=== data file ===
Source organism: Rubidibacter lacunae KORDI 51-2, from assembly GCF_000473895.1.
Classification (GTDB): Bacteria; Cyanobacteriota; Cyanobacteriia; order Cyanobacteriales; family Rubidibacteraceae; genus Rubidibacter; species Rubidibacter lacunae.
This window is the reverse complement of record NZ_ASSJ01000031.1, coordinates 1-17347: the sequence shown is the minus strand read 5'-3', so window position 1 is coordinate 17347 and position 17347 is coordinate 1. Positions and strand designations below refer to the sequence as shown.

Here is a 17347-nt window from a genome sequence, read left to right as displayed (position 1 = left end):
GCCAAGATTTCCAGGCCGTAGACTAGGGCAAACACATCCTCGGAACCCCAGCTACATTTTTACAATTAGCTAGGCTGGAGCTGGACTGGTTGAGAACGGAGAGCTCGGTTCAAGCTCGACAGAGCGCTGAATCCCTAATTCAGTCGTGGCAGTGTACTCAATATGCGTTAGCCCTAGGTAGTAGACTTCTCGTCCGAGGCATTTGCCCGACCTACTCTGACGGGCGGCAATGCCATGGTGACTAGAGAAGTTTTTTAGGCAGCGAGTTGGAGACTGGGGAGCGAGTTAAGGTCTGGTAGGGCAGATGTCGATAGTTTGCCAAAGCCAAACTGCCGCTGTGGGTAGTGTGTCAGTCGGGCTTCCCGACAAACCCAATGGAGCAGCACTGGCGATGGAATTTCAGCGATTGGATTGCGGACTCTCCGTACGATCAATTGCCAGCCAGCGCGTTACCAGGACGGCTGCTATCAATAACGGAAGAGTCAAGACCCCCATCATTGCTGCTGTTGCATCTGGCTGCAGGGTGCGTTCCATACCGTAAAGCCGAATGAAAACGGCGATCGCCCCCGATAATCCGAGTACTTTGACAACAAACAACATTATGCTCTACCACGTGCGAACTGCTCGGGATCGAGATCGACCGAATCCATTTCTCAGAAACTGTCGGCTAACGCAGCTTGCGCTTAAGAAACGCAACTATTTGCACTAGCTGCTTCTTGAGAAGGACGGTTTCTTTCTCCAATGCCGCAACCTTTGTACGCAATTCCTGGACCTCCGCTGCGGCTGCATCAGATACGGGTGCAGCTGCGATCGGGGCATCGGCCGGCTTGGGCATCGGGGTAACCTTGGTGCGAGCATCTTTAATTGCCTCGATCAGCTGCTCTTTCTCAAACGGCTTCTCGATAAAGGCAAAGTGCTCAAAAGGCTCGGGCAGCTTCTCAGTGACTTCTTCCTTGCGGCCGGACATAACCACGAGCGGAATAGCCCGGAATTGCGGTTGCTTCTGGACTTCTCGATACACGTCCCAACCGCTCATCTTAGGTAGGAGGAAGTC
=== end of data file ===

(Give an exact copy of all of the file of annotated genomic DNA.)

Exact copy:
Source organism: Rubidibacter lacunae KORDI 51-2, from assembly GCF_000473895.1.
Classification (GTDB): Bacteria; Cyanobacteriota; Cyanobacteriia; order Cyanobacteriales; family Rubidibacteraceae; genus Rubidibacter; species Rubidibacter lacunae.
This window is the reverse complement of record NZ_ASSJ01000031.1, coordinates 1-17347: the sequence shown is the minus strand read 5'-3', so window position 1 is coordinate 17347 and position 17347 is coordinate 1. Positions and strand designations below refer to the sequence as shown.

Here is a 17347-nt window from a genome sequence, read left to right as displayed (position 1 = left end):
GCCAAGATTTCCAGGCCGTAGACTAGGGCAAACACATCCTCGGAACCCCAGCTACATTTTTACAATTAGCTAGGCTGGAGCTGGACTGGTTGAGAACGGAGAGCTCGGTTCAAGCTCGACAGAGCGCTGAATCCCTAATTCAGTCGTGGCAGTGTACTCAATATGCGTTAGCCCTAGGTAGTAGACTTCTCGTCCGAGGCATTTGCCCGACCTACTCTGACGGGCGGCAATGCCATGGTGACTAGAGAAGTTTTTTAGGCAGCGAGTTGGAGACTGGGGAGCGAGTTAAGGTCTGGTAGGGCAGATGTCGATAGTTTGCCAAAGCCAAACTGCCGCTGTGGGTAGTGTGTCAGTCGGGCTTCCCGACAAACCCAATGGAGCAGCACTGGCGATGGAATTTCAGCGATTGGATTGCGGACTCTCCGTACGATCAATTGCCAGCCAGCGCGTTACCAGGACGGCTGCTATCAATAACGGAAGAGTCAAGACCCCCATCATTGCTGCTGTTGCATCTGGCTGCAGGGTGCGTTCCATACCGTAAAGCCGAATGAAAACGGCGATCGCCCCCGATAATCCGAGTACTTTGACAACAAACAACATTATGCTCTACCACGTGCGAACTGCTCGGGATCGAGATCGACCGAATCCATTTCTCAGAAACTGTCGGCTAACGCAGCTTGCGCTTAAGAAACGCAACTATTTGCACTAGCTGCTTCTTGAGAAGGACGGTTTCTTTCTCCAATGCCGCAACCTTTGTACGCAATTCCTGGACCTCCGCTGCGGCTGCATCAGATACGGGTGCAGCTGCGATCGGGGCATCGGCCGGCTTGGGCATCGGGGTAACCTTGGTGCGAGCATCTTTAATTGCCTCGATCAGCTGCTCTTTCTCAAACGGCTTCTCGATAAAGGCAAAGTGCTCAAAAGGCTCGGGCAGCTTCTCAGTGACTTCTTCCTTGCGGCCGGACATAACCACGAGCGGAATAGCCCGGAATTGCGGTTGCTTCTGGACTTCTCGATACACGTCCCAACCGCTCATCTTAGGTAGGAGGAAGTC